Recently two Ottawa tech companies that share a Nortel pedigree were sold.

Blade Networks and the non-optical switch unit of Nortel join a long list of Ottawa firms that have been sold off.

Blade spun out in 2006 on Ottawa-invented technology. The new company was headquartered in California but its research heart remained in Ottawa. Now IBM owns it.

That makes six companies IBM has snapped up in Ottawa. No one will confirm it but the reported price tag is $400 million and employees will share in the cash windfall. The Ottawa office and its 35 employees was called BNR as a tribute to the old Nortel.

"This deal is a reflection of the quality work that is done by the team here and I only see growth ahead for Ottawa," engineering vice-president Atule Tambe told me The other deal saw Swedish telecom firm Ericsson buy up its fourth piece of Nortel. The auction price: $65 million. The general manager for the unit is based in Ottawa but Nortel says most employees are around the globe. Two Ottawa businessmen bid $39 million. Pat DiPietro and Adam Chowaniec both have long experience in Ottawa's tech sector.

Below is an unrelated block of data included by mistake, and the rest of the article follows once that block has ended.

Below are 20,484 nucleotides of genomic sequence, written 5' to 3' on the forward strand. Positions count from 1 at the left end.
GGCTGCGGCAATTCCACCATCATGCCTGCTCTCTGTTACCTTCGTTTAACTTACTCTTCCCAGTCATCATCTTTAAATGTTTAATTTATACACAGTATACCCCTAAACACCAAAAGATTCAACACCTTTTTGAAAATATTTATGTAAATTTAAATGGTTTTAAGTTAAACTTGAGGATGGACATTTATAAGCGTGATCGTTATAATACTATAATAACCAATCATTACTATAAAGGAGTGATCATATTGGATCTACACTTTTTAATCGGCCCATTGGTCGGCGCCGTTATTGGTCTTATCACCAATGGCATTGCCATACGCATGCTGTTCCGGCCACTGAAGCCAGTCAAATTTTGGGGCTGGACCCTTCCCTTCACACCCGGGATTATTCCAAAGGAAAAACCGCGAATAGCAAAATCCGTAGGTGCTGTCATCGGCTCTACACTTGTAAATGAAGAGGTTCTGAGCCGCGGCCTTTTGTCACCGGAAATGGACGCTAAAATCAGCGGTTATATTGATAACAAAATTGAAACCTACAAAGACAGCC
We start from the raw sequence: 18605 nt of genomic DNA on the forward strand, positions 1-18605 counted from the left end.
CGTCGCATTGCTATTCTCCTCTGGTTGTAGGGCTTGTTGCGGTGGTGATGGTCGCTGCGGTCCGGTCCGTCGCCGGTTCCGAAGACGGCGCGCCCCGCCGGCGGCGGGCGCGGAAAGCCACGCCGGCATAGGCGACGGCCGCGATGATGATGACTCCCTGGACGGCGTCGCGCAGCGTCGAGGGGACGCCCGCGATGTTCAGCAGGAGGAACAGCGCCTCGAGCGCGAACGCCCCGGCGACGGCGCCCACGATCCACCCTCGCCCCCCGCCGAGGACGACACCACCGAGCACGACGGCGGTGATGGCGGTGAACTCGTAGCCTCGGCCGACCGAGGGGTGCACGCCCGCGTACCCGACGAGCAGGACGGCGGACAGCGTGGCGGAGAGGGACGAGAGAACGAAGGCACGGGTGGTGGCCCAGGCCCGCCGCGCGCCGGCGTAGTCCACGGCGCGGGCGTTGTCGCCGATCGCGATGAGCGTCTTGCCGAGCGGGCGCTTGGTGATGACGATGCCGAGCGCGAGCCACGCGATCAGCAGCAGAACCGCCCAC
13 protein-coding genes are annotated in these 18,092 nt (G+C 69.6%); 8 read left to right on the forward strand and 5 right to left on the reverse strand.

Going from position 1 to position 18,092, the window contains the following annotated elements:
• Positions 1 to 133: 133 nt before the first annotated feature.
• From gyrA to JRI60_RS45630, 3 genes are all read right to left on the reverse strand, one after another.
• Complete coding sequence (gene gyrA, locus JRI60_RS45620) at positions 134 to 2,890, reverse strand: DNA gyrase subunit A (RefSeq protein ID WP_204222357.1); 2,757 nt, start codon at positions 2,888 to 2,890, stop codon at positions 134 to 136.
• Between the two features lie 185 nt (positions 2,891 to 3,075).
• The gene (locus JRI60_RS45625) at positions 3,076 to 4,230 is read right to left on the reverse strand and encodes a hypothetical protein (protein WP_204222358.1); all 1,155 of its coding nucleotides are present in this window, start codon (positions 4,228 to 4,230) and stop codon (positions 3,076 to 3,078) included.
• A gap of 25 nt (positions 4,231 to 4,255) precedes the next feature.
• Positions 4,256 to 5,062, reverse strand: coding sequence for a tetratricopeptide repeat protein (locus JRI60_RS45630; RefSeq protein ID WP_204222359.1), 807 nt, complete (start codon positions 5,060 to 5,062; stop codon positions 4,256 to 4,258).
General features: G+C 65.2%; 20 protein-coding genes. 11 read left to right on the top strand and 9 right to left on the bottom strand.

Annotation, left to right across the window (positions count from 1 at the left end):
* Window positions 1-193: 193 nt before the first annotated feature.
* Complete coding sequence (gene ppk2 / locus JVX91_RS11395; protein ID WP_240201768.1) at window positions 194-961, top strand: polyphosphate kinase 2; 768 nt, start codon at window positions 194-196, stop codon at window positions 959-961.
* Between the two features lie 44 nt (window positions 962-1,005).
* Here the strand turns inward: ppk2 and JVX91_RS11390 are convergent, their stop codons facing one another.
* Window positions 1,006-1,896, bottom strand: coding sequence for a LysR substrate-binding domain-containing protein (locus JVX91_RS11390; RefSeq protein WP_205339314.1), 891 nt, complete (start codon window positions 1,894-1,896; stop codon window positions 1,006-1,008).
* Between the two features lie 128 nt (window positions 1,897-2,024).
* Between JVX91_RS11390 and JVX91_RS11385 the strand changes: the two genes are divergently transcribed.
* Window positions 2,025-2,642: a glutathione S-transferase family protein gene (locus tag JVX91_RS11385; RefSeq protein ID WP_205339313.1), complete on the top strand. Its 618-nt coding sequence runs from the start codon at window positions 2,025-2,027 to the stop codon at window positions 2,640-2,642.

DiPietro tells me he can't discuss details of the deal.

"This was the last and best shot to get at least one part of Nortel into Canadian hands" he says. "I am a firm believer that Canada is allowing its technology leadership capability to erode, and later it will be a big surprise to everyone that we have fallen behind. Our productivity as a nation continues to suffer because of our inattention to technology. I fear for our kids and their kids when our bounty of resources becomes exhausted ... They will be living in a third world country."

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